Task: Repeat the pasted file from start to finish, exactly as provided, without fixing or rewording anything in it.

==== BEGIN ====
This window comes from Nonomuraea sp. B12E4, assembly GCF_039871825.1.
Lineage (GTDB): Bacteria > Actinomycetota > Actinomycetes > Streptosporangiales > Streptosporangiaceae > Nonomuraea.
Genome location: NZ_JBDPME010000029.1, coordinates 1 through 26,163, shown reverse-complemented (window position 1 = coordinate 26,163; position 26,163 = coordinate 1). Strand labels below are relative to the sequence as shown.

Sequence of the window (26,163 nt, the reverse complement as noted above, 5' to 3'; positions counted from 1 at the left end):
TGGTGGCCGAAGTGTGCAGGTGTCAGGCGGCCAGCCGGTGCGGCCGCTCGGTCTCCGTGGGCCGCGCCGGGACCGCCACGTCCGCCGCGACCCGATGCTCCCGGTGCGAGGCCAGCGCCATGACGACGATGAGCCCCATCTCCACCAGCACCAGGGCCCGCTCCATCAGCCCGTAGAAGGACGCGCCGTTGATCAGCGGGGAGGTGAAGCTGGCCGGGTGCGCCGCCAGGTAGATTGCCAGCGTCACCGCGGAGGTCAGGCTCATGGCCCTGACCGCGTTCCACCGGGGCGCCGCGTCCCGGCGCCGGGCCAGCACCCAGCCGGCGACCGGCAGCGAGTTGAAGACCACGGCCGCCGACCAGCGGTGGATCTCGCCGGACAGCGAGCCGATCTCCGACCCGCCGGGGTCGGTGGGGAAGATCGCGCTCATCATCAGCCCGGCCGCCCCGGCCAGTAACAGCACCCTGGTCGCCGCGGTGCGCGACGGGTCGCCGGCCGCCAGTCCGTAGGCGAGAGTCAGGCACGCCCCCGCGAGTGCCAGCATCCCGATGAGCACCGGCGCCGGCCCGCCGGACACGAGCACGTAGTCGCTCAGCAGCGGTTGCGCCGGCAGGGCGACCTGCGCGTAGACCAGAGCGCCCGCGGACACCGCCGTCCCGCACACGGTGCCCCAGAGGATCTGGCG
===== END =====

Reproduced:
This window comes from Nonomuraea sp. B12E4, assembly GCF_039871825.1.
Lineage (GTDB): Bacteria > Actinomycetota > Actinomycetes > Streptosporangiales > Streptosporangiaceae > Nonomuraea.
Genome location: NZ_JBDPME010000029.1, coordinates 1 through 26,163, shown reverse-complemented (window position 1 = coordinate 26,163; position 26,163 = coordinate 1). Strand labels below are relative to the sequence as shown.

Sequence of the window (26,163 nt, the reverse complement as noted above, 5' to 3'; positions counted from 1 at the left end):
TGGTGGCCGAAGTGTGCAGGTGTCAGGCGGCCAGCCGGTGCGGCCGCTCGGTCTCCGTGGGCCGCGCCGGGACCGCCACGTCCGCCGCGACCCGATGCTCCCGGTGCGAGGCCAGCGCCATGACGACGATGAGCCCCATCTCCACCAGCACCAGGGCCCGCTCCATCAGCCCGTAGAAGGACGCGCCGTTGATCAGCGGGGAGGTGAAGCTGGCCGGGTGCGCCGCCAGGTAGATTGCCAGCGTCACCGCGGAGGTCAGGCTCATGGCCCTGACCGCGTTCCACCGGGGCGCCGCGTCCCGGCGCCGGGCCAGCACCCAGCCGGCGACCGGCAGCGAGTTGAAGACCACGGCCGCCGACCAGCGGTGGATCTCGCCGGACAGCGAGCCGATCTCCGACCCGCCGGGGTCGGTGGGGAAGATCGCGCTCATCATCAGCCCGGCCGCCCCGGCCAGTAACAGCACCCTGGTCGCCGCGGTGCGCGACGGGTCGCCGGCCGCCAGTCCGTAGGCGAGAGTCAGGCACGCCCCCGCGAGTGCCAGCATCCCGATGAGCACCGGCGCCGGCCCGCCGGACACGAGCACGTAGTCGCTCAGCAGCGGTTGCGCCGGCAGGGCGACCTGCGCGTAGACCAGAGCGCCCGCGGACACCGCCGTCCCGCACACGGTGCCCCAGAGGATCTGGCG